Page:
In this case, we can use the native VMware code stream Jenkins task. The Jenkins task allows us to call out to an existing Jenkins job passing in inputs parameters, this scenario makes sense where you have existing IP in Jenkins you want to consume as part of the Code Stream pipeline. The diagram below shows the same test execution using Cypress and Locust executing within Jenkins but initiated from Code stream using the Jenkins task.

VMware Wavefront

VMware Wavefront provides real-time application metric monitoring and analytics. Wavefront application metric collection for the Tito application is via Telegraf agent configuration using cloud-init within the cloud-assembly blueprint. Blueprint inputs are passed into the Telegraf configuration as tags for metric filtering and association to application-specific dashboards.

We also use the real-time observability of Wavefront during user load test execution. Using event hooks in Locust test framework we can forward custom metrics to allow us to understand Tito application behaviour under user load. Metrics we can analyse in Wavefront include successful vs failed requests, along with response time. This also enabled the ability to correlate with apache and OS metrics to understand bottlenecks to performance and the ability of the application to respond to demand.

Amazon Route53

AWS Route53 is utilised to provide DNS for the Tito Application. As part of our Code Stream pipeline we integrate with Route53 to update DNS and repoint to a new application instance using a blue-green failover strategy. The DNS updates are made to Route53 using the Code Stream REST task and Cloud Assembly Action Based Extensibility (ABX), which is conditionally executed based success pipeline execution.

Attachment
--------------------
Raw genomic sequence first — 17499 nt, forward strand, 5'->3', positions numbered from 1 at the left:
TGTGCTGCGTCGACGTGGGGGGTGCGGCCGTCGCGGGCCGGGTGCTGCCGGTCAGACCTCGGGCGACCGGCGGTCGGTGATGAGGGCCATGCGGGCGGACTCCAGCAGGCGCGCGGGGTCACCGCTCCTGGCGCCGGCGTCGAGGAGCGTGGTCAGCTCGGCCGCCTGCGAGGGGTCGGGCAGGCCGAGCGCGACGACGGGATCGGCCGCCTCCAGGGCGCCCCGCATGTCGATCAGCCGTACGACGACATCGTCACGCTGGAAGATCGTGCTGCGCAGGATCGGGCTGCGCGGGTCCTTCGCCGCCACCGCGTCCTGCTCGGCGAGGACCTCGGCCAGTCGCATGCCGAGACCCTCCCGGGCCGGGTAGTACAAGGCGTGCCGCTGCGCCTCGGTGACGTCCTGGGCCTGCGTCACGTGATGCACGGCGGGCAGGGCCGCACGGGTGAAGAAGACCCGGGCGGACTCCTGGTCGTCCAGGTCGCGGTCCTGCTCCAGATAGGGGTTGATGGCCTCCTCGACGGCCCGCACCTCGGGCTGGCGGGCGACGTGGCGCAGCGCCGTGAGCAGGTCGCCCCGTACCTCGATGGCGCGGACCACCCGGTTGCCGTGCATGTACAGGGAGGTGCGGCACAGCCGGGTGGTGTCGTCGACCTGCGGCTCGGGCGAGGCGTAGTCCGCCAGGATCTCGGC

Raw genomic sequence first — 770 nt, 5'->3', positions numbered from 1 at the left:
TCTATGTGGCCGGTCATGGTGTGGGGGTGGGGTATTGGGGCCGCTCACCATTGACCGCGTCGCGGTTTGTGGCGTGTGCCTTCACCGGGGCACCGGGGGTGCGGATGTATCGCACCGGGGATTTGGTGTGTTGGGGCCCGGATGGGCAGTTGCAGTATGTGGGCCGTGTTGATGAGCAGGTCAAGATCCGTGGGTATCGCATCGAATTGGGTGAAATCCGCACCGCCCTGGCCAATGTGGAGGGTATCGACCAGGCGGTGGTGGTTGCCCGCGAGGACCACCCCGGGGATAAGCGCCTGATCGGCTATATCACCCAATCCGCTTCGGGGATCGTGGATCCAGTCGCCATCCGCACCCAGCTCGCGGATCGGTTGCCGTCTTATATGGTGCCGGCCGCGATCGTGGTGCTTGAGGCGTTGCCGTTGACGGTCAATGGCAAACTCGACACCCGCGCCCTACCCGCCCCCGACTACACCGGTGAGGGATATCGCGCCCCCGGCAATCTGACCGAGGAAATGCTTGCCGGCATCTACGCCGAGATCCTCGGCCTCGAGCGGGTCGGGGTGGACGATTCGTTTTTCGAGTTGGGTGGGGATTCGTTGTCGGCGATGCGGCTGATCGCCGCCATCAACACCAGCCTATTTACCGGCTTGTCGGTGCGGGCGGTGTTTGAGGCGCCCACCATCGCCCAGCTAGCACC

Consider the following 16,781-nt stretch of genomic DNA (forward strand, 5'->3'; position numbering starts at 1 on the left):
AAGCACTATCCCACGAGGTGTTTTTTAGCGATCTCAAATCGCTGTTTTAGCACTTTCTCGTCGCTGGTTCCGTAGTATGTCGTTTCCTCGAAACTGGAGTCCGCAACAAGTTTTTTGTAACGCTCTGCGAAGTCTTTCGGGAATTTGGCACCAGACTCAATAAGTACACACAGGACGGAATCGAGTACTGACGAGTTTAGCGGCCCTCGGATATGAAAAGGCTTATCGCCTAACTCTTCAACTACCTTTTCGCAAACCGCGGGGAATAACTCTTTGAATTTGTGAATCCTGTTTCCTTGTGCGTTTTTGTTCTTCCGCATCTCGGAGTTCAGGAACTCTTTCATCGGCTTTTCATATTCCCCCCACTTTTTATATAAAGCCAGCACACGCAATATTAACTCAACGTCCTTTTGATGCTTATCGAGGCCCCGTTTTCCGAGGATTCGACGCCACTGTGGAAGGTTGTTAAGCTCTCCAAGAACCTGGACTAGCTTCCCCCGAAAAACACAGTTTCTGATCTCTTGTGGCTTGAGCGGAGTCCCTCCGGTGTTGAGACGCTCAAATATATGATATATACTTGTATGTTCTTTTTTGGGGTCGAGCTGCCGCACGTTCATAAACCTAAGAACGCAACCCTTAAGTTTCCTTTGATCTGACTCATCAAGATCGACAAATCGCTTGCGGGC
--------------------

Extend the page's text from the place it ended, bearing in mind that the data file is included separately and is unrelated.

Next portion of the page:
The ABX action is executed in AWS Lambda with the AWS SDK (Bota3) used to interact with Route53 in Python, a new copy of the site is then brought online in approximately 60 seconds of pipeline completion… Just to note the same DNS integration could be with implemented with Azure or any other cloud provider DNS, in this case we chose Route53 but this could be expanded to other DNS providers.


Slack is used for pipeline progress tracking via colour-coded threaded messages to an SRE operations channel. To make the slack integration reusable, we are using custom integration tasks. Custom integrations allow for code functions with inputs and outputs to be executed in a standard runtime environment, NodeJS, Python.


In this blog post, we looked at an example continuous deployment pipeline scenario automating the end to end application release process for the Tito application, including a blue-green failover scenario to bring a new instance seamlessly online. VMware Code Stream allows for end to end automation of your application release automation process regardless of the tools you need to integrate.